The swift growth of artificial intelligence technology could put the future of humanity at risk, according to most Americans surveyed in a recent Reuters/Ipsos poll.
EU takes first steps to implement stricter rules around AI
European lawmakers came a step closer to passing new rules regulating tools such as ChatGPT, following a crunch vote on Thursday where they agreed…
More than two-thirds of Americans are concerned about the negative effects of AI and 61% believe it could threaten civilization.
Public anxiety has spread as OpenAI’s ChatGPT has become the fastest-growing app of all time. ChatGPT has kicked off an AI arms race, with tech heavyweights like Microsoft and Google vying to outdo each other.
The integration of AI into everyday life has catapulted AI to the forefront of public discourse, spurring Congressional hearings looking into potential risks. At a Senate hearing this month, OpenAI’s CEO Sam Altman said that “if this technology goes wrong, it can go quite wrong. And we want to be vocal about that. We want to work with the government to prevent that from happening.”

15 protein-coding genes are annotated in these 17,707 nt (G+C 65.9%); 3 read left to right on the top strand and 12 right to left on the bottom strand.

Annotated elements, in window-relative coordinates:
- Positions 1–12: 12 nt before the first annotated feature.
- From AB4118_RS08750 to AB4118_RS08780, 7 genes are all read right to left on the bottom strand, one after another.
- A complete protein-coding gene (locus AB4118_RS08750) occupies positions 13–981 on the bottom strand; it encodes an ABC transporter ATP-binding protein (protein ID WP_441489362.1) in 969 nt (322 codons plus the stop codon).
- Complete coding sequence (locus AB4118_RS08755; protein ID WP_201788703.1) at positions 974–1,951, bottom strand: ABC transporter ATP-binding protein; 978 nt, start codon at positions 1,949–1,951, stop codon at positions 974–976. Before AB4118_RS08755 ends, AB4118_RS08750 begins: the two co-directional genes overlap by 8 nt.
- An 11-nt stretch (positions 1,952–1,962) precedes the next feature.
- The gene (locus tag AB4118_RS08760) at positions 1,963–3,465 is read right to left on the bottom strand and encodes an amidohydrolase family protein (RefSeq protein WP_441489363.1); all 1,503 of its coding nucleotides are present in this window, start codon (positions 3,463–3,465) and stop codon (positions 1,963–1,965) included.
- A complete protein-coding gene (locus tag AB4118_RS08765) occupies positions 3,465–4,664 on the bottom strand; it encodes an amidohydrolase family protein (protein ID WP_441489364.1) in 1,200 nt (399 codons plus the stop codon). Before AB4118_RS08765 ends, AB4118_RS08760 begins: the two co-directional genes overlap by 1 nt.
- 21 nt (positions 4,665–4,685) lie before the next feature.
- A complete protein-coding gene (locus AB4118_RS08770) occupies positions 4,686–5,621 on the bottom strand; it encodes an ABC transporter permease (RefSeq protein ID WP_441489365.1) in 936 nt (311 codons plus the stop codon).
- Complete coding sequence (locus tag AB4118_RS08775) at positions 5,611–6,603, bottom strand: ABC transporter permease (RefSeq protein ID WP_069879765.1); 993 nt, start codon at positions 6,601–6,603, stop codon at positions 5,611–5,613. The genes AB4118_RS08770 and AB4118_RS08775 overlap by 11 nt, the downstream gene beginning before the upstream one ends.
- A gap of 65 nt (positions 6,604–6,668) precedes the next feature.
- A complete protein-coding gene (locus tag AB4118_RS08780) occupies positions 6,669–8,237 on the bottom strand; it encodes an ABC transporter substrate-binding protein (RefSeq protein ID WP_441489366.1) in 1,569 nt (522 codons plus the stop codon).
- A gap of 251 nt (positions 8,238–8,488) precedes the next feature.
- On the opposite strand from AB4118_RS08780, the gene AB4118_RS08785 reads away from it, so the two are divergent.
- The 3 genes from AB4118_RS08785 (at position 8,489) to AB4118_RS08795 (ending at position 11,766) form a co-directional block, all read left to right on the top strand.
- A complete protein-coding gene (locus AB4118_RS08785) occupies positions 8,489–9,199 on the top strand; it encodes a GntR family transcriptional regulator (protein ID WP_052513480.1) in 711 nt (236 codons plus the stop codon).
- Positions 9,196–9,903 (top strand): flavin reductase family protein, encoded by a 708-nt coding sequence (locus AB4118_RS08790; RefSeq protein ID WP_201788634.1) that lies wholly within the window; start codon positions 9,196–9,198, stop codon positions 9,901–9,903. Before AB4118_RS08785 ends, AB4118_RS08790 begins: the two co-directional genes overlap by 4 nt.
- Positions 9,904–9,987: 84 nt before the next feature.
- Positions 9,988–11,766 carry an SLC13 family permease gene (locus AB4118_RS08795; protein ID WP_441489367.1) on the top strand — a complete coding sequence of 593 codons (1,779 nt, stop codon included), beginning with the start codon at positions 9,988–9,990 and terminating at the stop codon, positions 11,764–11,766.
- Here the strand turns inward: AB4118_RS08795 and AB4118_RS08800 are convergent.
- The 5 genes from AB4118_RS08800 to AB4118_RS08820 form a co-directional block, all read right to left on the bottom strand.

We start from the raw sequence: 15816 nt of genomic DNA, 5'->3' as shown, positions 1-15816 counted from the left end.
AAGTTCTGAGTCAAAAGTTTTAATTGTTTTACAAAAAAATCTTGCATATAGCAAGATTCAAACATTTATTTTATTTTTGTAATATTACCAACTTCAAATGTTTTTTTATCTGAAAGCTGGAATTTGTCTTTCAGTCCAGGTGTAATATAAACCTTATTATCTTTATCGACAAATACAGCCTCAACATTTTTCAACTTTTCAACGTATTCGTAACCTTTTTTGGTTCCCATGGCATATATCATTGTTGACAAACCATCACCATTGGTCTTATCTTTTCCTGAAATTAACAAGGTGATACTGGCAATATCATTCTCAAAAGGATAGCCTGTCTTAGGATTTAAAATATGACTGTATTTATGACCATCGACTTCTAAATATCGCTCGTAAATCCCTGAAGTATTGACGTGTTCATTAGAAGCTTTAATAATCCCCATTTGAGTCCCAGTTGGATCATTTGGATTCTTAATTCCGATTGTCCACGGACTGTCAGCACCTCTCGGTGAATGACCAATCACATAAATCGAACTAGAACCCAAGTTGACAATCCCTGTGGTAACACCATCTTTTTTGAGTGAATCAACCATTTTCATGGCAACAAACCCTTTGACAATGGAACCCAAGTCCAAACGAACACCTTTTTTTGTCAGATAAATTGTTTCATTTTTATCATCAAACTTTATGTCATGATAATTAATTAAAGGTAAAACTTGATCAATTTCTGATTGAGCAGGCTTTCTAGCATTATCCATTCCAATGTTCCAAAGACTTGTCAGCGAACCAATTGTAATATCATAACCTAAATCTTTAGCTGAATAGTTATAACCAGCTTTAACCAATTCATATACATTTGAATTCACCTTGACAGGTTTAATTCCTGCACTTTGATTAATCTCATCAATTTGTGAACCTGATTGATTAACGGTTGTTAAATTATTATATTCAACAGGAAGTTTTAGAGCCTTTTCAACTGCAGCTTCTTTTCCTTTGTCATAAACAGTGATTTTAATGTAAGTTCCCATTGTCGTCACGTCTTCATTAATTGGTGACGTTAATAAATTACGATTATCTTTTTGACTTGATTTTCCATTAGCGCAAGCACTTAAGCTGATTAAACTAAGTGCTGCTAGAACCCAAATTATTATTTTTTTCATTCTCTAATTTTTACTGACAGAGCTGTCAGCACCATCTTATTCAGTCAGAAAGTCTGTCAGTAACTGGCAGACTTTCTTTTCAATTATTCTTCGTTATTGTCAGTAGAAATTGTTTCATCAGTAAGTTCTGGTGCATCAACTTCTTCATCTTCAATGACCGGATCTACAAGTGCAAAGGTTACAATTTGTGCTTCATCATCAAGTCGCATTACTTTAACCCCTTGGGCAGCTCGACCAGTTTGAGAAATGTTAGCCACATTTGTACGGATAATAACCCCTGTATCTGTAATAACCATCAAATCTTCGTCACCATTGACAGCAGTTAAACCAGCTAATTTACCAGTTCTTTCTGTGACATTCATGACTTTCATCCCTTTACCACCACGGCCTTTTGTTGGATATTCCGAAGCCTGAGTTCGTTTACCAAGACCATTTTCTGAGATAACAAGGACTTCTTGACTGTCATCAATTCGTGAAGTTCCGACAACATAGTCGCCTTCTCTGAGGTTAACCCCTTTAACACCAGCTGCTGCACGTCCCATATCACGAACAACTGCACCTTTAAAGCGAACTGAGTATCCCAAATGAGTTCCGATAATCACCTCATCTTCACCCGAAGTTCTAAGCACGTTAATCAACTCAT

AI godfather speaks up
Widely known as one of the “godfathers of AI”, computer scientist Geoffrey Hinton recently announced he had quit Google after a decade at the firm, saying he wanted to speak out on the risks of the technology without it affecting his former employer.
Hinton’s work is considered essential to the development of contemporary AI systems. In 1986, he co-authored a paper widely seen as a milestone in the development of the “neural networks” undergirding AI technology. In 2018, he was awarded the Turing Award in recognition of his breakthroughs.
But Hinton is now among a growing number of tech leaders publicly warning about the possible threat posed by AI if machines achieve greater intelligence than humans and take control of the planet.
I still cannot believe that Geoffrey Hinton said that digital intelligence is already better than the human brain.
— Nima Ebadi (@nmebadi) May 26, 2023
“I suddenly realized that maybe the computer models we have now are actually better than the brain. And if that’s the case, then maybe quite soon they’ll be better than us. So that the idea of superintelligence, instead of being something in the distant future, might come much sooner than I expected,” he stressed.
Hinton and OpenAI’s Altman have both voiced concerns that AI systems could learn from human examples how to manipulate people with misinformation or to eventually pursue goals that do not align with the well-being of humanity.
“I think they will quickly realize that if they got more control they could realize their goals much more easily,” Hilton said. “Once they want to get control things start looking bad for people,” he added.
Hinton compares the danger to the threat posed by the advent of nuclear weapons in the mid-20th century.